for the kth ensemble member, at the ith grid point; an analogous procedure was followed to determine the BPs based on the Z3 threshold. Using BPs, EP was then computed at the ith grid point as
where n is the number of ensemble members. Within the framework of this study, the EP estimates the likelihood of midlevel or low-level rotation occurring within each grid column based on the number of ensemble members that predict UH or Z3 to exceed its specified threshold.
In an effort to account for the previously mentioned challenge of verifying convective-scale predictands, neighborhood-based probabilistic guidance was incorporated. Following Roberts and Lean (2008), a neighborhood was established for each grid box by specifying a radius of influence (ROI). The neighborhood was then defined to include all of the grid boxes whose centers fell within the ROI. Using additional information from these surrounding grid boxes, neighborhood probabilities (NPs) were computed to allow for spatial uncertainty on the high-resolution model domain. NPs were computed as
where m is the grid point within the neighborhood and Nb is the number of grid boxes within the neighborhood. The NP can be thought of as the relative frequency of events forecasted or observed to occur within a given radius of a grid box. Figure 11 in Schwartz et al. (2010) illustrated how the NP for the center grid box would be equal for the forecast and observations, but the point-to-point comparison indicates an incorrect forecast.
In Schwartz et al. (2010), the ensemble and neighborhood approaches to forecast probabilities were combined to create the neighborhood ensemble probability (NEP). In this study, the NEP was computed as
Schwartz et al. (2010) posited that merging the neighborhood and ensemble approaches to produce forecast probabilities serves to better represent the true probability density function of the atmospheric state. Moreover, for forecasts with fine grid spacing, guidance can still be of considerable value even if the grid-scale prediction is not exact. If the mean forecast probabilities within a specified ROI are equivalent to the areal coverage of the event exceeding the threshold over the same ROI, the forecast is considered perfect. Within this framework, the NP and NEP depend on the specified ROI, but the EP is independent of this specification.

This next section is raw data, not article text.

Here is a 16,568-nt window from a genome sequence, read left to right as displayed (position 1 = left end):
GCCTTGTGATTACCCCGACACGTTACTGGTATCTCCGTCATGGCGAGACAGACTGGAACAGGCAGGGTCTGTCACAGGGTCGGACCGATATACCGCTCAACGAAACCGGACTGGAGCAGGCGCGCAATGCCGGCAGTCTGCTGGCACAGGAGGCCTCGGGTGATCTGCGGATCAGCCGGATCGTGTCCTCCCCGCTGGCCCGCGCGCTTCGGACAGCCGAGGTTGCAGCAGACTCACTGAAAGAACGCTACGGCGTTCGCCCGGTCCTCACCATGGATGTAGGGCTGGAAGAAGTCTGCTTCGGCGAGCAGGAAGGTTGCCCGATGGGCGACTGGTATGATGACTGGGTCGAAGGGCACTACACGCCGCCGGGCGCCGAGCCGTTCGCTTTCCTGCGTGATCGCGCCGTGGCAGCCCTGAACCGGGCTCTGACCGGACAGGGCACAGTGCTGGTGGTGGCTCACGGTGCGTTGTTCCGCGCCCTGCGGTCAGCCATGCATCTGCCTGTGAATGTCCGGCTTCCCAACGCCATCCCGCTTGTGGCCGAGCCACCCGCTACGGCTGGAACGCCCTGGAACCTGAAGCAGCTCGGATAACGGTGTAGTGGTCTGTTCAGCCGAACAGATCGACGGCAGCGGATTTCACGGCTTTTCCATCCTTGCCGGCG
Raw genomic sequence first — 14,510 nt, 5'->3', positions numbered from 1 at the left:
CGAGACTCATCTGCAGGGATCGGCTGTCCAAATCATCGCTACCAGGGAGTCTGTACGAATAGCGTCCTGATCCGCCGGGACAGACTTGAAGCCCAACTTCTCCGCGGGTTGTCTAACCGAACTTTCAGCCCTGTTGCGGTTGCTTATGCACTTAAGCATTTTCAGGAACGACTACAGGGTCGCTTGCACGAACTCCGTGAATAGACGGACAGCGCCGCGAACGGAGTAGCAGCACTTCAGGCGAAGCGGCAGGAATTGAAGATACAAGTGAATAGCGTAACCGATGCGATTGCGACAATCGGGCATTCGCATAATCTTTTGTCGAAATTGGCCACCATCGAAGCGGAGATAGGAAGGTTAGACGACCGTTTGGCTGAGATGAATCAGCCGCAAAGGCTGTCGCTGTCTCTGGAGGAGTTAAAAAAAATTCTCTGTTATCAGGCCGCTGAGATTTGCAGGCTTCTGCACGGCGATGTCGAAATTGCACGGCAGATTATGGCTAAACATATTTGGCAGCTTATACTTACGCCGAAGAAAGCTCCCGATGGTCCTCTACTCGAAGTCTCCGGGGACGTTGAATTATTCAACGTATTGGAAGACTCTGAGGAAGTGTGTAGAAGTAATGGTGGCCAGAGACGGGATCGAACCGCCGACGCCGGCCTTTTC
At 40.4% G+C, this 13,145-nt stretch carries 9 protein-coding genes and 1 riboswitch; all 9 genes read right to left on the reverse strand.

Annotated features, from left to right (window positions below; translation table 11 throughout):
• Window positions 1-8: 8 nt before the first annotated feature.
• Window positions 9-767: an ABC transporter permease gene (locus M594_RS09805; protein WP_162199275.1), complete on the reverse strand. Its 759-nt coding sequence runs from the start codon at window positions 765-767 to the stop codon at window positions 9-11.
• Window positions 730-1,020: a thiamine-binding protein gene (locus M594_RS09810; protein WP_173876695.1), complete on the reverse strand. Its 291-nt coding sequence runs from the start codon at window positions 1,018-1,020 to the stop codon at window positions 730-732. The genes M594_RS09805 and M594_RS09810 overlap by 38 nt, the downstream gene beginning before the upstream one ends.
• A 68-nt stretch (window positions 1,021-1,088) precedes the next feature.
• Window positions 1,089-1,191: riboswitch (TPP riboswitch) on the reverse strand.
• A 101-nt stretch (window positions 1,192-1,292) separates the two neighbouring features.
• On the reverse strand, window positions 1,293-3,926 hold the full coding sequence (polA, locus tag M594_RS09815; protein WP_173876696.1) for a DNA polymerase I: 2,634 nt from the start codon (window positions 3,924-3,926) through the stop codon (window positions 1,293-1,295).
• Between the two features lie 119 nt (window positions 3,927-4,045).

b. Quantification of forecast skill
To calculate forecast skill, the fractions skill score (FSS; Roberts 2005; Roberts and Lean 2008) and area under the relative operating characteristic curve (ROC; Mason 1982) were computed for the entire verification domain, as these performance metrics are appropriate for a probabilistic forecasting and verification approach. FSS quantifies the skill of a forecast relative to a worst-case reference forecast, and is defined as
where the fractions Brier score (FBS; Roberts 2005) of the model forecast and the worst-case reference forecast are defined as
where Nx (Ny) is the number of grid points in the east–west (north–south) direction and FPij and OPij are the respective forecast and observation probabilities at the ijth grid point. FSS ranges from 0 to 1. A value of 1 indicates a perfect forecast, and 0 indicates a forecast with no skill.
While FSS only grades the forecasts against the observations in a holistic sense, ROC curves assess how well the forecasts discriminate between observed events and nonevents (Mason 1982). ROC curves were developed by selecting a range of probability thresholds (0%–100%) to convert the continuous probabilistic forecast and observation fields into discrete dichotomous events. At each probability threshold, the elements of the 2 × 2 contingency table for dichotomous events (Table 1; Wilks 1995) were then used to compute the probability of detection [POD = hits/(hits + misses)] and probability of false detection [POFD = false alarms/(false alarms + correct negatives)]. POD and POFD were plotted against one another to produce the ROC curves.